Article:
Document management may sound like a crushingly boring option on a librarians’ degree course. But don’t be fooled; it is actually about creating competitive advantage in an increasingly crowded market, through the control and use of information.
However, a recently-released pan-European report by the Paris-based business school, Essec, shows that there is a massive hole in the information strategies of most large European corporations. The report, commissioned by Unisys, was based on interviews with 160 senior financial, general and IT managers in large corporations in Europe, including NatWest, Amex, Cornhill, and London Underground.
According to the report: “Some 55 per cent of those interviewed said computerised systems were the most practical method of information collection and storage. However, customer information is collected and stored in non-computerised formats such as paper, telephone, and fax in 71 per cent of cases.”
This is where document management comes in. This is essentially the management of documents in digital form throughout their entire life cycle, from creation to archiving. It brings together many technologies to form the basis of reengineered business processes which increase productivity, improve customer service, reduce office space, and save money.
Major markets include the financial services industry, the legal profession, government departments and utilities, retail chains and manufacturing firms.
The size of the potential market is shown by the fact that only a miserable 10 per cent of UK companies are currently using document management systems, according to a survey published this January by the Document Management Suppliers Group. Industry estimates produced for the Document 96 conference and exhibition in Birmingham in September put the market penetration of document management technology as low as 5 per cent. According to these estimates, end-user expenditure on document management rose from #200m in 1994 to a projected #400m this year.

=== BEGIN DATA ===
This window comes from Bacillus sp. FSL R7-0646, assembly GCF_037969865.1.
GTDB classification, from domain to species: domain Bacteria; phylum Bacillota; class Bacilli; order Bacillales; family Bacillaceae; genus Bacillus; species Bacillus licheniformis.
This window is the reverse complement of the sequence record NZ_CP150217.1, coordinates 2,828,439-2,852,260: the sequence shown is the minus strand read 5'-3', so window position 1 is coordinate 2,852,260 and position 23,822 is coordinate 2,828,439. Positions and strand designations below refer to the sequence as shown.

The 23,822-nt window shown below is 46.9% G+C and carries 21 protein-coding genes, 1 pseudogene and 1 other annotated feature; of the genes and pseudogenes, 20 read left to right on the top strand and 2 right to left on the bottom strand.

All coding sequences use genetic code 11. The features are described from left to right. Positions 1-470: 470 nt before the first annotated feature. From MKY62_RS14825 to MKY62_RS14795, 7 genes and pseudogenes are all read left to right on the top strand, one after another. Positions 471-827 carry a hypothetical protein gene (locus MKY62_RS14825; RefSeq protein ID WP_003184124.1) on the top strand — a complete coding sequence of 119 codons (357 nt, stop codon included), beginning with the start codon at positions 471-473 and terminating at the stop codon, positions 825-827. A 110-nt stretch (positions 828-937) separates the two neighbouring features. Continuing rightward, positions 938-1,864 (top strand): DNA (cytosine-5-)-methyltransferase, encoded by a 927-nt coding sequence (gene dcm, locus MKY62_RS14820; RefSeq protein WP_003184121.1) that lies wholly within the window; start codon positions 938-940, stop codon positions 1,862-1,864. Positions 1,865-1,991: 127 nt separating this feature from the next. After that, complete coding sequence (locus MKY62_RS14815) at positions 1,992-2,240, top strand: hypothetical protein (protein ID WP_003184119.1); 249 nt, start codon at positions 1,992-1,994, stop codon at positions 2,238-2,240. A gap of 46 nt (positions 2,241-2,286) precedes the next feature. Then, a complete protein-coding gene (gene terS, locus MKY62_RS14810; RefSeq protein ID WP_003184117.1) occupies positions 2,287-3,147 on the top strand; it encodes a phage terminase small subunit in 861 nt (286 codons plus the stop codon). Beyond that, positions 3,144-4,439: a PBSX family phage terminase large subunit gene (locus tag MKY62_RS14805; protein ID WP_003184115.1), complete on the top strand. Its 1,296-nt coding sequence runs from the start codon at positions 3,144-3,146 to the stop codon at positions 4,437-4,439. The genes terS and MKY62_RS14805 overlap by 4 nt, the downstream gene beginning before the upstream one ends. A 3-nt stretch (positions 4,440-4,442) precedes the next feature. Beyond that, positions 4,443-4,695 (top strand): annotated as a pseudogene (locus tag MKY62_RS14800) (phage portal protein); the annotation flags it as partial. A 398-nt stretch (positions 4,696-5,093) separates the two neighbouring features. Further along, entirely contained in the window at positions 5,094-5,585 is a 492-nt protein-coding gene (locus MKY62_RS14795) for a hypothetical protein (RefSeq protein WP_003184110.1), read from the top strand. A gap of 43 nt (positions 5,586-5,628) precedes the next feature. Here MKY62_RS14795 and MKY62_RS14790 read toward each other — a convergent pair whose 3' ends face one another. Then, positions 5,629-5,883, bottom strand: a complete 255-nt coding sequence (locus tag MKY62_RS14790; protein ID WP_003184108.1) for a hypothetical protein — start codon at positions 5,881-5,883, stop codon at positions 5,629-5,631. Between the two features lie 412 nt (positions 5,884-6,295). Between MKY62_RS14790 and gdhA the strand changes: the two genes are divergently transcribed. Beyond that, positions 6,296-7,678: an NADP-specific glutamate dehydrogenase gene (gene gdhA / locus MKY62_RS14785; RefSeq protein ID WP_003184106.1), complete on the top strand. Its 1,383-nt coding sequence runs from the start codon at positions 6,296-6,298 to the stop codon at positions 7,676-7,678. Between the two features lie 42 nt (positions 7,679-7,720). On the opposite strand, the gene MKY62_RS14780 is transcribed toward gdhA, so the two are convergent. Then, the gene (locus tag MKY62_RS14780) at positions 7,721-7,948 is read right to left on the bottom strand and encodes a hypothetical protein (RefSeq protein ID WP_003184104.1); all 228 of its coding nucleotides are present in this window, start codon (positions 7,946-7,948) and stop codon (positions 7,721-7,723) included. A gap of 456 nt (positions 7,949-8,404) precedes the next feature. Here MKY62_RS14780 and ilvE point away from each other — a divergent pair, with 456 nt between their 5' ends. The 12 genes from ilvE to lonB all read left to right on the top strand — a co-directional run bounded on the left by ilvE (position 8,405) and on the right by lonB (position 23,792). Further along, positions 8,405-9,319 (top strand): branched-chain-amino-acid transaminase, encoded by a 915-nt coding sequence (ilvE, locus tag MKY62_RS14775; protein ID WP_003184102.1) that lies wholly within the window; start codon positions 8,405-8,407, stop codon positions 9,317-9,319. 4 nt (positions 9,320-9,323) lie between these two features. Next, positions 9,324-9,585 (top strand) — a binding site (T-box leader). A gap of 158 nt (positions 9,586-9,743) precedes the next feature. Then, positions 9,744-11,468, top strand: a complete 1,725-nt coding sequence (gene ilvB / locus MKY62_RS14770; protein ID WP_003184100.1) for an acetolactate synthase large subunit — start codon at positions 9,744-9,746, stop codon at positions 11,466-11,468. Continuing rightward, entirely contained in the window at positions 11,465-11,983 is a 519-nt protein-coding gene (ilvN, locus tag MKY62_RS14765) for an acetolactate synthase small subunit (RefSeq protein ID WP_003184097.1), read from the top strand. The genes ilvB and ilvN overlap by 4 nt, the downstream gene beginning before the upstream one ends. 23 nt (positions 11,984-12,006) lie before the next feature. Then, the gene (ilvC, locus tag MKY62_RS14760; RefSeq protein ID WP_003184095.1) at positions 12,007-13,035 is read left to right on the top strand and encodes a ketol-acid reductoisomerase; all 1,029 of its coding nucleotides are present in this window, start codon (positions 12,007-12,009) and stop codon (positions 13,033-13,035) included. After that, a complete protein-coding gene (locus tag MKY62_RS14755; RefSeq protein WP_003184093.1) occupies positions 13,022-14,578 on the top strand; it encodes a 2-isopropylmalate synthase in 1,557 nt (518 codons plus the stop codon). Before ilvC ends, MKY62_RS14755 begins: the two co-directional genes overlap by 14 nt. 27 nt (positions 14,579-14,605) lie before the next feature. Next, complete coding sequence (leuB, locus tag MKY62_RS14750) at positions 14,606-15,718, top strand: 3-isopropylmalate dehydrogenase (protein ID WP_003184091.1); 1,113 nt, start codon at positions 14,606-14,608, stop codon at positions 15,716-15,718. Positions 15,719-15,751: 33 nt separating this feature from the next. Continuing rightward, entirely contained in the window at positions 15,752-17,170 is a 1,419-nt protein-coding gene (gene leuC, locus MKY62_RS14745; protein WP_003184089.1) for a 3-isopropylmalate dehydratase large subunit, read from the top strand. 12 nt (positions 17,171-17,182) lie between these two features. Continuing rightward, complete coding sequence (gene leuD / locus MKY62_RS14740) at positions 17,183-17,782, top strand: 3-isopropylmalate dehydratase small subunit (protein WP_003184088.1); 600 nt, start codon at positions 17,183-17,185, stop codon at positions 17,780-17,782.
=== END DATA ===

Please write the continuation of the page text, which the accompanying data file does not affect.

The problem of the relatively low penetration is partly that document management is confused with its constituent parts-workflow, text retrieval and so on – and is seen as suitable for routine, low-valued added tasks performed by junior staff. This can make it hard to justify investment.
Some 40 per cent of the DMSG’s interviewees said they had to justify document management projects as part of larger, business reengineering exercises.
Nevertheless, the stage is set for an explosion of interest among major organisations in document management. Organisations increasingly realise that they have to turn the mass of paper and fax records that is engulfing them into exploitable, digital information if they are going to survive.
Andrew Frost, an analyst with research firm The Butler Group, says: “Companies will become more interested in document management systems as they become aware of the potential uses for the meta-data which is being generated by document management technology. People need to know what information is being produced in their organisation, by whom, where the information is going, and who is seeing it and altering it. It is also going to be important for companies that want to introduce quality systems, in particular ISO 9001 certification.”
Arguably the best place to check out suppliers’ claims – and to hear users’ views – is the Document 96 exhibition and the Workflow and Information Management Conference. The exhibition includes a free advice centre and free seminars and a hands-on demonstration area. Last year’s exhibition attracted 3,768 visitors, of whom more than two-thirds were non-IT staff. The conference was used by the likes of Bull and Microsoft to explain major new products and services.
It will feature case studies and papers presented by leading consultants, users and technical experts. Last year it attracted more than 200 senior managers with responsibility for corporate IT strategy.
For details on the Document 96 exhibition, which takes place at the NEC in Birmingham on 25-26 September, contact Kristina Fitzsimmons at Blenheim Exhibitions & Conferences on (0181) 742 282.